So, you have a shiny new training program custom-built for you. Hopefully, you designed it with an eye for growth. Even so, if there’s one thing you can count on with custom training programs and off-the-shelf alike, it’s change.

Just like you, we continue to learn with every training program we build and support. In this article, we’ll share some best practices and suggest some tips to make maintaining your training program more resource- and cost-efficient.

Let’s get started!

training maintenance

Relax – Change is Normal

First things first – it’s totally normal to need to update your customs training programs to keep them fresh. Your audience is constantly changing, tackling new projects and procedures, and counting on you to help them stay ahead of the curve.  That’s in addition to changes because of:

  • New products and services
  • Updated information or data
  • Expanded audience (new roles, departments, etc.)
  • Corporate branding changes
  • Audience survey results

Does coordinating all this take time and resources? You bet. Can it be confusing? Sometimes.

That’s why the best plan is to have a plan. And a partner that cares about the quality and cost-effectiveness of your program — from an agreement, through pilot, launch, and maintenance.

1. Start By Asking Great Questions

So what happens when you need to update your custom training programs? Who owns the edits – you or your vendor? What about the more technical stuff – like videos and animations?

Once you have a list of required changes, break it down into manageable parts. Let’s unpack some key questions and explore some options.

  1. What types of changes are needed? Do you need simple text and graphics updates, or something bigger like new video footage and updated animations? Identify and group them by type.
  2. What’s the general scope of each set of changes? At this stage, just guesstimate. We like to use t-shirt sizes like extra-small, small, medium, large, and extra-large.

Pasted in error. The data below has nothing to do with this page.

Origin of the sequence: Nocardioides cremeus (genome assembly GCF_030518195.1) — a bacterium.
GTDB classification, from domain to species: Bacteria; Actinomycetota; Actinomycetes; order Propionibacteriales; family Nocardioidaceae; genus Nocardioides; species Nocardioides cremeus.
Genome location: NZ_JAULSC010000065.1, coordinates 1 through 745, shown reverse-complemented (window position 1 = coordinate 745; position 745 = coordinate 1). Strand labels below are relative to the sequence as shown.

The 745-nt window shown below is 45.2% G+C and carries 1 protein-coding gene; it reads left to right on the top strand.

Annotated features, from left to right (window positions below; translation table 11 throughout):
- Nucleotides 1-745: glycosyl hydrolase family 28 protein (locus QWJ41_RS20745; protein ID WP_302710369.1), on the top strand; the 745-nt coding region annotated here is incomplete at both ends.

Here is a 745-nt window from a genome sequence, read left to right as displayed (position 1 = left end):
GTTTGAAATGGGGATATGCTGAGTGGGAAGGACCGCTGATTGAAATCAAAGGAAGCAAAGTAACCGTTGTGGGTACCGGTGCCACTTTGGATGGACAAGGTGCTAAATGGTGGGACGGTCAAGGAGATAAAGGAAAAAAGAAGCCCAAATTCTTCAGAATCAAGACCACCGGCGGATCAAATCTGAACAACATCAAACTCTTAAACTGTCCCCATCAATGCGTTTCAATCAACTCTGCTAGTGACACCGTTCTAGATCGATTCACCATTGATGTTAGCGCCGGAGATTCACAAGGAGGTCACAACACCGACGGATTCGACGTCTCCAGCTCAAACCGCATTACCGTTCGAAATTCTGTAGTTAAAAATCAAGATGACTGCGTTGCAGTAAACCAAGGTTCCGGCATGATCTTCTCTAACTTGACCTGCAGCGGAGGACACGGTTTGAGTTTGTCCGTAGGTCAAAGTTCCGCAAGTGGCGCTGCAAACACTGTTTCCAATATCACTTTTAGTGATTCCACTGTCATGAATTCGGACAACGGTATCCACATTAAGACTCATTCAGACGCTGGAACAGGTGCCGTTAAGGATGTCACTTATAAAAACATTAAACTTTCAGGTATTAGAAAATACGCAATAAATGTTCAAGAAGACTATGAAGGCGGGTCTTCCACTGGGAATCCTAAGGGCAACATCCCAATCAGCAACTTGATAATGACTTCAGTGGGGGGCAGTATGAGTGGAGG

3. Which changes are urgent and which can wait? Decide which changes you need to fast-track, and which can be bundled into a larger program update.
  4. Which changes can be handled in-house? You may be able to handle some revisions with your internal team. If any changes require specialized skills or software tools, make sure you have those resources available when you need them.
  5. Where do you need outside help? Identify the gaps, whether due to timing conflicts, team capacity, or in-house skills and technology and look for a vendor who can help you move quickly. If you choose a vendor other than the one who created the original content, there may be a learning curve.

2. Plan Your Strategy

There are many ways to freshen up your training program, and your approach will likely vary depending on timing and resources. As you plan your strategy, keep the following option in mind:

  • In-house Maintenance – You can always keep updates in-house, e.g. text edits, image swaps, etc., as long as the right resources and software are available.